The Pirates, on the other hand, won only 75 games last year. Then they got rid of staff ace Gerrit Cole and best-player Andrew McCutchen. They didn’t sign a single major league free agent. The only established major league player they acquired was Corey Dickerson after he was DFA’ed by the Rays following a dismal second half of 2017. Frankly, the Pirates were supposed to suck. Instead, their playoff odds have thus far peaked at 30% and currently sit at 11%. The Pirates were  the NL Central’s biggest early surprise before a recent cold spell.

During their 2013 to 2015 run as one of the NL’s best teams, the Pirates ranked fourth in the majors by ERA- while giving up the third fewest total runs. This time around, the Pirates staff is basically OK, with a slightly better-than-average FIP- and a below average ERA-.

Instead, the Pirates are riding an offense (excluding pitchers) that ranks eighth in the MLB by wRC+. Not unrelated, here is the Pirates ground ball rate by year since 2013:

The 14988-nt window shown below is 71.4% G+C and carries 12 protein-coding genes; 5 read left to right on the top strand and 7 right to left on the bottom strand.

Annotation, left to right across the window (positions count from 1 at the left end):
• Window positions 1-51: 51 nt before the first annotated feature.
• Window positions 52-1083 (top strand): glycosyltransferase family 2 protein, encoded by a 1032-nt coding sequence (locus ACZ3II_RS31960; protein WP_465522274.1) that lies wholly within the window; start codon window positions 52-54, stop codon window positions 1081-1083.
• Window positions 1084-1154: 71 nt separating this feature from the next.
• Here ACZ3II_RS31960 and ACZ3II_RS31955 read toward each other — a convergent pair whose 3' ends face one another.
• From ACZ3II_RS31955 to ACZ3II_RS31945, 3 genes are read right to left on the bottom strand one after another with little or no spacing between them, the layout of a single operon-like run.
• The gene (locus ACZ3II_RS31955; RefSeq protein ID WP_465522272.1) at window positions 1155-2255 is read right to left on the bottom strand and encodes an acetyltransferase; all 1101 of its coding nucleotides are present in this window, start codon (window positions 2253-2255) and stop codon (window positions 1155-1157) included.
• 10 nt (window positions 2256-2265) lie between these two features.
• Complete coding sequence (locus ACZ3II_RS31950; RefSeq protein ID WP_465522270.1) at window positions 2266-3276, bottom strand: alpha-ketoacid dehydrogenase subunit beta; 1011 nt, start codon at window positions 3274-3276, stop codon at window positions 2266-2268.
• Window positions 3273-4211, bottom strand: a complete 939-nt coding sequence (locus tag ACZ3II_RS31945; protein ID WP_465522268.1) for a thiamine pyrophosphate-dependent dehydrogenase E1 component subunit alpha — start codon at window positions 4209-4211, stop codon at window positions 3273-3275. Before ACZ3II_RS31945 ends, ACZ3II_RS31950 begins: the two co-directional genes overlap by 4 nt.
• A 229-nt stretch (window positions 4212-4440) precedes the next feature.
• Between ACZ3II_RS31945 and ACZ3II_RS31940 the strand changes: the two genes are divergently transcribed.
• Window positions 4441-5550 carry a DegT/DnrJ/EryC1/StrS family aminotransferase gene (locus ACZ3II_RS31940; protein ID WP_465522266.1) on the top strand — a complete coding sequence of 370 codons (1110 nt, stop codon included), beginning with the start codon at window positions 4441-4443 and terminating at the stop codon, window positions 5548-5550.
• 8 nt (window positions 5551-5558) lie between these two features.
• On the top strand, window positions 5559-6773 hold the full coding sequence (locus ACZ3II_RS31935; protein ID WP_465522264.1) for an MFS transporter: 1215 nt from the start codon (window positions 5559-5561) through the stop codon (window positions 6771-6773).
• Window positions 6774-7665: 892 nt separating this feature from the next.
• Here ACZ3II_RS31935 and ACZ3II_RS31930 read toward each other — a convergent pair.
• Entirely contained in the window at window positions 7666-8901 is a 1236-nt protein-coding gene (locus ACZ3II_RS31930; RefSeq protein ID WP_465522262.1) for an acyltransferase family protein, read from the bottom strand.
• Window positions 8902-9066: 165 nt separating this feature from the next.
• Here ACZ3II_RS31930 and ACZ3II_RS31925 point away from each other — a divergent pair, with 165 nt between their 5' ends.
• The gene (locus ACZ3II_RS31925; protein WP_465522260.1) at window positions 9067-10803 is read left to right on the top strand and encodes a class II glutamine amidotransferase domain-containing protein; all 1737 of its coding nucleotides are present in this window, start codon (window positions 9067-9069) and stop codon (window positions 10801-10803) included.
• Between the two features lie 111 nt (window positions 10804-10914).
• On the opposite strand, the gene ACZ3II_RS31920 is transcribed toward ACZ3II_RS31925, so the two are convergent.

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That’s a drop-off-a-cliff drop. In 2017, the Pirates had the fifth-highest ground ball rate in the Majors. In 2018, they have the second-lowest. The Pirates have a chance to hit more fly balls than ground balls, which they’ve never done this century. It was a trend that Alex Stumpf noted a month ago for the Point of Pittsburgh and revisited again last month. For a team whose manager told his players that their OPS is in the air, the Pirates were late to the fly ball revolution. And yet, here they are.

At risk of oversimplifying Alex’s findings, nearly everyone on the Pirates is hitting less grounders, and nearly everyone on the Pirates is putting more of their hard contact in the air. Hard hit balls in the air are good. Trying to lift the ball more often is a tradeoff that can lead to more strikeouts, but the Pirates are doing it without striking out more than before. The Pirates have a recipe for success.